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10 Thyroid Treatments

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There are different options in treating thyroid disorders, and these are the ten synthetic and natural treatment options that one can consider.

There are two common kinds of thyroid disorders, and these are hypothyroidism or hyperthyroidism.

As they are different conditions affecting the same gland, they are treated with different types of prescription medication. Apart from prescription medication, though, there are also various ways to treat thyroid problems naturally and holistically.

If you do suffer from any thyroid condition, then you might want to take a look at your options – both synthetic and natural – to find out the best course of action that you can take to minimize symptoms and improve your condition.

Prescription Medication

Different types of prescription medication are prescribed depending on the type of thyroid disorder.

Hyperthyroidism, for example, causes the body to produce excess thyroid hormones, causing unwanted symptoms. The condition and the symptoms are treated with the following:

1) Beta Blockers

BETA-BLOCKERSInitially, individuals with hyperthyroid are prescribed with medication to immediately treat symptoms brought about by excessive thyroid hormones – such as palpitations. Typical drugs prescribed for symptoms like these are beta-blockers like metoprolol, atenolol, and propranolol.

While these do not alter thyroid hormone levels in the bloodstream, they help increase metabolism by counteracting the effects of thyroid hormones released into the bloodstream.

2) Antithyroid Drugs

Antithyroid drugs such as methimazole and propylthiouracil work by accumulating in the thyroid tissue and blocking excess production of thyroid hormones.

Propylthiouracil or PTU converts T4 hormones to T3 hormones, which are metabolically active. While these prescriptions medications are effective, they can suppress the bone marrow’s production of white blood cells, which can be dangerous to the body.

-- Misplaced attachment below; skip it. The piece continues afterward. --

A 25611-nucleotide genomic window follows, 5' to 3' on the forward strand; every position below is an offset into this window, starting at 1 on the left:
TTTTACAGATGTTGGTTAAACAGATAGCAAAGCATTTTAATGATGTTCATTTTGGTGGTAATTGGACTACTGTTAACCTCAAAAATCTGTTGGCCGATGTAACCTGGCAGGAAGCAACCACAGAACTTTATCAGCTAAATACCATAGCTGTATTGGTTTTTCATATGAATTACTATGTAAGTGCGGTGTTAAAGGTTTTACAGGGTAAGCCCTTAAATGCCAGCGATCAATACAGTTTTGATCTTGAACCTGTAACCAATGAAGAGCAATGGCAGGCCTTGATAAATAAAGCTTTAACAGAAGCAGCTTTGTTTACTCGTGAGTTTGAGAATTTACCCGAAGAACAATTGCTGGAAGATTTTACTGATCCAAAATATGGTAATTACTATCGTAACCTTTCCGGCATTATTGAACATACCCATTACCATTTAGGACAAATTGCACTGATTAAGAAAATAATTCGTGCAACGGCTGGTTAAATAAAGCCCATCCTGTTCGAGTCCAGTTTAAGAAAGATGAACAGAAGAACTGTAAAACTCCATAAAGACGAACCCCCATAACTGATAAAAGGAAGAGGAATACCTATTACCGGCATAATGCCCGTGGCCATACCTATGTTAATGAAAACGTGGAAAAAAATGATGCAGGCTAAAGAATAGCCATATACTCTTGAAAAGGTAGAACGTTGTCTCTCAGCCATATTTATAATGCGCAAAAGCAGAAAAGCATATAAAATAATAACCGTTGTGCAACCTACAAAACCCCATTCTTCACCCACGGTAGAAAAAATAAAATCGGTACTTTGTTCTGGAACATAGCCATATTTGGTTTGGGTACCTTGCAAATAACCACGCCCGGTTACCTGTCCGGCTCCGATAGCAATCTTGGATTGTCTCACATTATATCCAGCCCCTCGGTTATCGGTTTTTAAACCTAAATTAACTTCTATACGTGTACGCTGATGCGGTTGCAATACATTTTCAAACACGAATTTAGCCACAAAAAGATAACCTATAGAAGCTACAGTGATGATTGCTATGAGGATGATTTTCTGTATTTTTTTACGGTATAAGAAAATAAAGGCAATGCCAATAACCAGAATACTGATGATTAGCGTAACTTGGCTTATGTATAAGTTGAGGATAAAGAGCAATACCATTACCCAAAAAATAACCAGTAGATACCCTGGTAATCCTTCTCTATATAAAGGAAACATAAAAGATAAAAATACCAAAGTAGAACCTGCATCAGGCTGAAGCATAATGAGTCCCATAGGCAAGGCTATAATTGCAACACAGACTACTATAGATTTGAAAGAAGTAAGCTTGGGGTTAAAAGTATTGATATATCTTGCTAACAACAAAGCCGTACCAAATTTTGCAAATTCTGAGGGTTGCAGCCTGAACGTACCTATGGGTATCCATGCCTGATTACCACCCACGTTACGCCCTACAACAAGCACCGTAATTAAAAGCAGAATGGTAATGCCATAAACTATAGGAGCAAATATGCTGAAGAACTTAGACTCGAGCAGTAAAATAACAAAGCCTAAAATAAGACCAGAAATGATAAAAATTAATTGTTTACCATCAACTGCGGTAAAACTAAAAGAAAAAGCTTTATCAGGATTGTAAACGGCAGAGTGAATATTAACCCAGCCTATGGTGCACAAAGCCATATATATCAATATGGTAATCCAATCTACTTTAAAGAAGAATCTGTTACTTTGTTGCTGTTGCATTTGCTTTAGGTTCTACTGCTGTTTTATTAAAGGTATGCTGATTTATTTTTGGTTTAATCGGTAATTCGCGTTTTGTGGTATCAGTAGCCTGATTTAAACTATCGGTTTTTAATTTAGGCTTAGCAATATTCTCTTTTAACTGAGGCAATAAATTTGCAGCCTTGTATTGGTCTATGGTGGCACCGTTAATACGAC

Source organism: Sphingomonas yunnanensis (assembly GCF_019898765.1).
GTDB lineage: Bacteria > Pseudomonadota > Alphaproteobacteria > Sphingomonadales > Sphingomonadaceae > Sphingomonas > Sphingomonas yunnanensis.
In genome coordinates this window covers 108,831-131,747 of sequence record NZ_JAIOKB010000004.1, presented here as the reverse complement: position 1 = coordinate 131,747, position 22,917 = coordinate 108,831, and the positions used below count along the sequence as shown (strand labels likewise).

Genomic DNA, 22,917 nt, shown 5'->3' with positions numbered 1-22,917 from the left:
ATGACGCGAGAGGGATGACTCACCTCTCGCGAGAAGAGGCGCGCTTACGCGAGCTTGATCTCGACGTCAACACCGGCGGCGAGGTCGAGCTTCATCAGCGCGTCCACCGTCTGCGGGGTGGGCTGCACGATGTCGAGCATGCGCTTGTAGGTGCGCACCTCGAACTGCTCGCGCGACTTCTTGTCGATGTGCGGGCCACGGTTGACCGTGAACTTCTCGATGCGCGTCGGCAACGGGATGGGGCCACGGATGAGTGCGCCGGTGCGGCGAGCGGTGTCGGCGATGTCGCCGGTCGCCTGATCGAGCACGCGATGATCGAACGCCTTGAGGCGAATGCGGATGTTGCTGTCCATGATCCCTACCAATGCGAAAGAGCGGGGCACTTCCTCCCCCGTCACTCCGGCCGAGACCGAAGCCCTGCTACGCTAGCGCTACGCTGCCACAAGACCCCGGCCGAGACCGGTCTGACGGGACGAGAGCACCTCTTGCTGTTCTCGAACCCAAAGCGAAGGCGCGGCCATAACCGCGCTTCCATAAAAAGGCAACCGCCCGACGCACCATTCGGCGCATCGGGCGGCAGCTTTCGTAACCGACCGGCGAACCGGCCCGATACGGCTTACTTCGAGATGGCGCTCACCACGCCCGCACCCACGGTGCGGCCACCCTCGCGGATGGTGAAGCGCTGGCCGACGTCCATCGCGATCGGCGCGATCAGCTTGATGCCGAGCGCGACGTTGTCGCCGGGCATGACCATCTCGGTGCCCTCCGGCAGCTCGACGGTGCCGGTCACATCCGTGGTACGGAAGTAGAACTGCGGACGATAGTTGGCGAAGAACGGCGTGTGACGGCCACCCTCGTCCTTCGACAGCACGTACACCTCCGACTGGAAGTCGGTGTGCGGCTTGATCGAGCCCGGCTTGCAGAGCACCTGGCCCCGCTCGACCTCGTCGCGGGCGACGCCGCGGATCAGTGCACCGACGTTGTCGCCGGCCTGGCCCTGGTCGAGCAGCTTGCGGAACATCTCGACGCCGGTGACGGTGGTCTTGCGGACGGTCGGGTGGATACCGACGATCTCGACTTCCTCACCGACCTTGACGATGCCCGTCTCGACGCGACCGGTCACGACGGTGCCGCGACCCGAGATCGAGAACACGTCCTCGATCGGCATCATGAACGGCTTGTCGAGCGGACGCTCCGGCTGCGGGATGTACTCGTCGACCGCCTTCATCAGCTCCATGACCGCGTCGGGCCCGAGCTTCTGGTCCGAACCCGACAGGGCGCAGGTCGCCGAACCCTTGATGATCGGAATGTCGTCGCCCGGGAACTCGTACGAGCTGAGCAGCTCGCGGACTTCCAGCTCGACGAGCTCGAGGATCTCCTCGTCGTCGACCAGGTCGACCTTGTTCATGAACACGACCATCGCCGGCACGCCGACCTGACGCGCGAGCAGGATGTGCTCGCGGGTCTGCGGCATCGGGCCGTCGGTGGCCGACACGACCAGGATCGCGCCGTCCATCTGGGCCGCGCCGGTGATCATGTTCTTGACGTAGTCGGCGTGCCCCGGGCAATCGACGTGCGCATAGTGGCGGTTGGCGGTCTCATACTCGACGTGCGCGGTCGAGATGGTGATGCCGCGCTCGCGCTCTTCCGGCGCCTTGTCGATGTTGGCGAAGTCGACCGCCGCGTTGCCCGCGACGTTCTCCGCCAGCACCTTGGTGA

3) Radioactive Iodine 

Radioactive iodine or isotope iodine 131 is a one-time treatment which is taken in liquid or pill form. The iodine treatment is an ablative form of treatment that destroys active and over-producing cells in the thyroid. Radioactive iodine treatment is localized within the thyroid because only thyroid cells pick up iodine in the body. This form of treatment has been used for fifty years already.

While it is safe, it is not recommended for pregnant and lactating women, as well as those with eye disease.

4) Levothyroxine (T4)

LEVOTHYROXINETreatment for hypothyroidism, on the other hand, is also different from hyperthyroidism.

Because the body does not produce enough thyroid hormones, it must be aided in order for it to produce the right amount. Today, synthetic levothyroxine (T4) is prescribed to patients.

T4 is a stable form of thyroid hormone, which is naturally converted to T3 – the most active thyroid hormone in the body - within the bloodstream. Dosage for T4 vary depends on a variety of factors such as age, weight, and severity of the condition. The average dose is 1.6 mg of T4 per 1 kilogram of body weight, which is anywhere around 100 to 150 mg of T4 every day.

Children require larger doses per kilogram. While this form of treatment is effective, it only works as long as the patient continues to take the T4, requiring lifelong treatment.

5) Thyroid Surgery

The fifth treatment option is similar for both hyperthyroidism and hypothyroidism. Surgery involves the removal of a part of or the entire thyroid.

The severity of the thyroidectomy will depend on the severity of the condition, which will be determined by a physician. Thyroid surgery requires little downtime, and many surgeons send their patients home around twenty-four hours or the morning after the operation. Some partial surgeries are also done as out-patient procedures. This, of course, will depend on the patient’s age and health, among other factors.

Natural Treatments

There are various natural treatments for thyroid disorders, ranging from natural supplements, increased intake of vitamins and minerals, consumption of specific herbs to homeopathic methods such as reflexology and acupuncture. Diet, too, is one way to treat thyroid problems naturally.

These alternatives are slowly emerging into the mainstream market because of the fact that most prescription medication can be costly and can produce possible side effects.

Likewise, most natural treatments are safe, easy to follow and are promote overall wellbeing by improvising body function – not just for that of the thyroid gland. Of course, plenty of natural treatments can be used in conjunction with prescription medication.

Several types of natural treatments are as follows.

6) Herbs

For hundreds of years, man has turned to herbs to cure a wide range of ails and woes.